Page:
Media shares down amid nervous market

Obama warning on fiscal cliff plus Europe crisis worries Wall Street

Media shares were swept lower Wednesday on a wave of angst after President Obama predicted that tax hikes on the middle class could create another recession.

Stock of Lionsgate and AMC Networks, which rallied after stellar earnings last week, and CBS, the most exposed to advertising, were the hardest hit. Hollywood majors mostly fell in line with the overall market. Netflix, its own animal, bucked the downtrend, rising 0.22% to $79.78.  

At his first press conference since winning re-election, Obama warned markets and political rivals of the dire consequences of tumbling off a so-called fiscal cliff — automatic tax hikes and spending cuts that will kick in by year end if the budget isn’t balanced by a separate deal before.

“We could go back into recession. It would be a bad thing,” he said. His comments, coming on top of major jitters over Europe’s economy, knocked the Dow Jones Industrial Average down by a hefty 185 points or 1.2%.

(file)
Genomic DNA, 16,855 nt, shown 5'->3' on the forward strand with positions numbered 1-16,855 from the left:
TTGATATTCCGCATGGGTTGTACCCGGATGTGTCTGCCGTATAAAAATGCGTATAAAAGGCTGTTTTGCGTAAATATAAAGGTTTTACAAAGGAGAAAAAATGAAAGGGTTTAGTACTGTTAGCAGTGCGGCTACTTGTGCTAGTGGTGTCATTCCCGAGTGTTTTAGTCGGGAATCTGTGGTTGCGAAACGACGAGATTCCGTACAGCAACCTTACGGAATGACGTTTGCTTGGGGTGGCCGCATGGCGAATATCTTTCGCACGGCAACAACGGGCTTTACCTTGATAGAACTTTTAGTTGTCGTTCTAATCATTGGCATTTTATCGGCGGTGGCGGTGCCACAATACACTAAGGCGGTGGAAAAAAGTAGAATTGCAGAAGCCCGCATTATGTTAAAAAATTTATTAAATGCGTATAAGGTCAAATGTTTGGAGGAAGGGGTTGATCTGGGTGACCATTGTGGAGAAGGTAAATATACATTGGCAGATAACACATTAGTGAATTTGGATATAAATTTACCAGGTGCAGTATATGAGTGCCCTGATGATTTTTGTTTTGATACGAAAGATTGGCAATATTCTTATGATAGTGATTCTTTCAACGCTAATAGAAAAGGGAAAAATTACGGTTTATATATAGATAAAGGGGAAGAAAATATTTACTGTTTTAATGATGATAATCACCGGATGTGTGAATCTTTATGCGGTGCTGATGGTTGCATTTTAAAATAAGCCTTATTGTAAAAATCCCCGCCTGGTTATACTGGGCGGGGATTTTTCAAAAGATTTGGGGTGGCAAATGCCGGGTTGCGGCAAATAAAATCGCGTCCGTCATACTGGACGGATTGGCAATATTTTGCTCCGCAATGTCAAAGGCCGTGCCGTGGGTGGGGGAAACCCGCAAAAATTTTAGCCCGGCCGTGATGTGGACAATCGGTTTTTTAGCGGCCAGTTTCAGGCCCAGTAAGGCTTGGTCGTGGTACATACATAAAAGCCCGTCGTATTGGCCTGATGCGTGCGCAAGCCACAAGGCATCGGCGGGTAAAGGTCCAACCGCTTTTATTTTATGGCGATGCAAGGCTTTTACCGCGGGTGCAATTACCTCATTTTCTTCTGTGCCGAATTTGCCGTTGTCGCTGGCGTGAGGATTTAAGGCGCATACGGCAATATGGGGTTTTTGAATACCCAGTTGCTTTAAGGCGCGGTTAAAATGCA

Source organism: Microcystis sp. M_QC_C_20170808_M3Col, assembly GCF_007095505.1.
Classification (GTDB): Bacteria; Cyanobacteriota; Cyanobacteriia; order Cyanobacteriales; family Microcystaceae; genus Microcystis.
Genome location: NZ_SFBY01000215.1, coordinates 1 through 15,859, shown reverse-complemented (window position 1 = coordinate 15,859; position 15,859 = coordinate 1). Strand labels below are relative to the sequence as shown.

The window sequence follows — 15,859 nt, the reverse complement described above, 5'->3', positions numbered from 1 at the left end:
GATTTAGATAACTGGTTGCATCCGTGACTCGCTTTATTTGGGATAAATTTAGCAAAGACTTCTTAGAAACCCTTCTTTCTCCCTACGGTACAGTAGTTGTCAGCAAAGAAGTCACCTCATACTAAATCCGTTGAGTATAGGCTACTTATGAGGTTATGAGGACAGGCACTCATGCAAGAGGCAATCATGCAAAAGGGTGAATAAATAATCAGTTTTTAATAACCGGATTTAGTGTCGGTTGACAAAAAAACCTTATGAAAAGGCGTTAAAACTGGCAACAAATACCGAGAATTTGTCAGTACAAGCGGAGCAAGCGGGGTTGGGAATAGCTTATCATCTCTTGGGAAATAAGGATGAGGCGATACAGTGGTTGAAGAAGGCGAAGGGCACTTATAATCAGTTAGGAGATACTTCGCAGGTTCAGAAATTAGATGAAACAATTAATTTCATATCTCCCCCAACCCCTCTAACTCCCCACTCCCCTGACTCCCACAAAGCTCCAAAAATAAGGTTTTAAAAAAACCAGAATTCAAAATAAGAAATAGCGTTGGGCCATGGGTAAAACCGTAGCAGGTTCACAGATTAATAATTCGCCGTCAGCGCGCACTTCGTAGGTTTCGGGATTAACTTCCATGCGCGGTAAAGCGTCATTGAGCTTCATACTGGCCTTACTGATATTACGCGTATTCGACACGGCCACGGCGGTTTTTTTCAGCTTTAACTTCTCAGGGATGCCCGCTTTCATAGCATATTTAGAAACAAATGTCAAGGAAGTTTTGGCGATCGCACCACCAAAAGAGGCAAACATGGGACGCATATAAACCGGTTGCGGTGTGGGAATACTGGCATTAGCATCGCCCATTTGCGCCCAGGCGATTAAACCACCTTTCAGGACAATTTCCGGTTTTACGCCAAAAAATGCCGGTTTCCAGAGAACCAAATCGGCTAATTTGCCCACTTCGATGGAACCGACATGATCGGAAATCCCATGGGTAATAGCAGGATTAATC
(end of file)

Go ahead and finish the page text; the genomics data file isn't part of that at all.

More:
The IMF and European Union failed Wednesday to agree on long-term budget goals for Greece, which is waiting for aid payments to avoid slipping into bankruptcy, and coordinated workers’ strikes paralyzed parts of southern Europe.

Media companies generally beat estimates for the September quarter, but some, such as Discovery, noted softness in Western Europe. Bertelsmann and RTL said this week that the region’s economic woes would weigh on earnings this year. While the Euro-crisis isn’t new, it was eclipsed in people’s minds by other issues during the run-up to presidential elections.

“It clearly has people worried. (Especially) if you’re a global advertiser,” said Evercore Partners’ media analyst Alan Gould.

He’s not running to change his models yet. Resurgent automakers have fueled an advertising recovery at media congloms this year, which was still holding true in earnings calls as recently as last week, he noted. Viacom will be the final media company to report, on Thursday morning.

“Generally (automakers) have seen European sales bad and U.S. sales and advertising strong,” Gould said.

Stateside, most pundits expect Obama and Congress to reach a deal before the fiscal cliff triggers across-the-board tax increases Jan. 1. They see his comments as negotiation. The president wants to focus tax increases on the wealthiest 2%. An agreement may not come until the last minute, however, so anxiety is ramping up as the deadline approaches.

Among big cap showbiz stocks: Walt Disney fell 1.63% Wednesday to close at $47.18. Time Warner eased 1.14% to $44.10. Viacom was off 1.54% at $48.71.

News Corp. drooped 2.32% to $23.97. CBS fell 3% to $33.34.

AMC Networks dipped 2.92% to $49.24. Lionsgate was down 3.71% at $15.32.